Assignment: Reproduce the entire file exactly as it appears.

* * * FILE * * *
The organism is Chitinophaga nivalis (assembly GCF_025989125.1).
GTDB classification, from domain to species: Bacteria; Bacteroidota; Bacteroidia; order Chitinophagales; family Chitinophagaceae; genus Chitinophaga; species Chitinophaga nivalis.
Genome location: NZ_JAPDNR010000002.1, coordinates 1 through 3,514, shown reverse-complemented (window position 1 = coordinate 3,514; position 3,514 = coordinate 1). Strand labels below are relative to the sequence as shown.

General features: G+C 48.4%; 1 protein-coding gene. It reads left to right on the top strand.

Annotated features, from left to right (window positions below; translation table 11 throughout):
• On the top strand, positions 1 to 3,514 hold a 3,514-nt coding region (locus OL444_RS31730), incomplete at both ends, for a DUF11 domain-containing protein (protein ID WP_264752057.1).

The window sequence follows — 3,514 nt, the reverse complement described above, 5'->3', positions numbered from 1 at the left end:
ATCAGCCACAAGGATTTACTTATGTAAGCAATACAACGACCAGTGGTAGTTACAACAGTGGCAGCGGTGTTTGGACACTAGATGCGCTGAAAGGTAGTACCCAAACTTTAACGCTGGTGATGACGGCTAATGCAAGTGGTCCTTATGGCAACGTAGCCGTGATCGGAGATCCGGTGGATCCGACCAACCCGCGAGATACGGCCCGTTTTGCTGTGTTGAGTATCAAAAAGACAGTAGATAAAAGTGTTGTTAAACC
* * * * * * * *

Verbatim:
The organism is Chitinophaga nivalis (assembly GCF_025989125.1).
GTDB classification, from domain to species: Bacteria; Bacteroidota; Bacteroidia; order Chitinophagales; family Chitinophagaceae; genus Chitinophaga; species Chitinophaga nivalis.
Genome location: NZ_JAPDNR010000002.1, coordinates 1 through 3,514, shown reverse-complemented (window position 1 = coordinate 3,514; position 3,514 = coordinate 1). Strand labels below are relative to the sequence as shown.

General features: G+C 48.4%; 1 protein-coding gene. It reads left to right on the top strand.

Annotated features, from left to right (window positions below; translation table 11 throughout):
• On the top strand, positions 1 to 3,514 hold a 3,514-nt coding region (locus OL444_RS31730), incomplete at both ends, for a DUF11 domain-containing protein (protein ID WP_264752057.1).

The window sequence follows — 3,514 nt, the reverse complement described above, 5'->3', positions numbered from 1 at the left end:
ATCAGCCACAAGGATTTACTTATGTAAGCAATACAACGACCAGTGGTAGTTACAACAGTGGCAGCGGTGTTTGGACACTAGATGCGCTGAAAGGTAGTACCCAAACTTTAACGCTGGTGATGACGGCTAATGCAAGTGGTCCTTATGGCAACGTAGCCGTGATCGGAGATCCGGTGGATCCGACCAACCCGCGAGATACGGCCCGTTTTGCTGTGTTGAGTATCAAAAAGACAGTAGATAAAAGTGTTGTTAAACC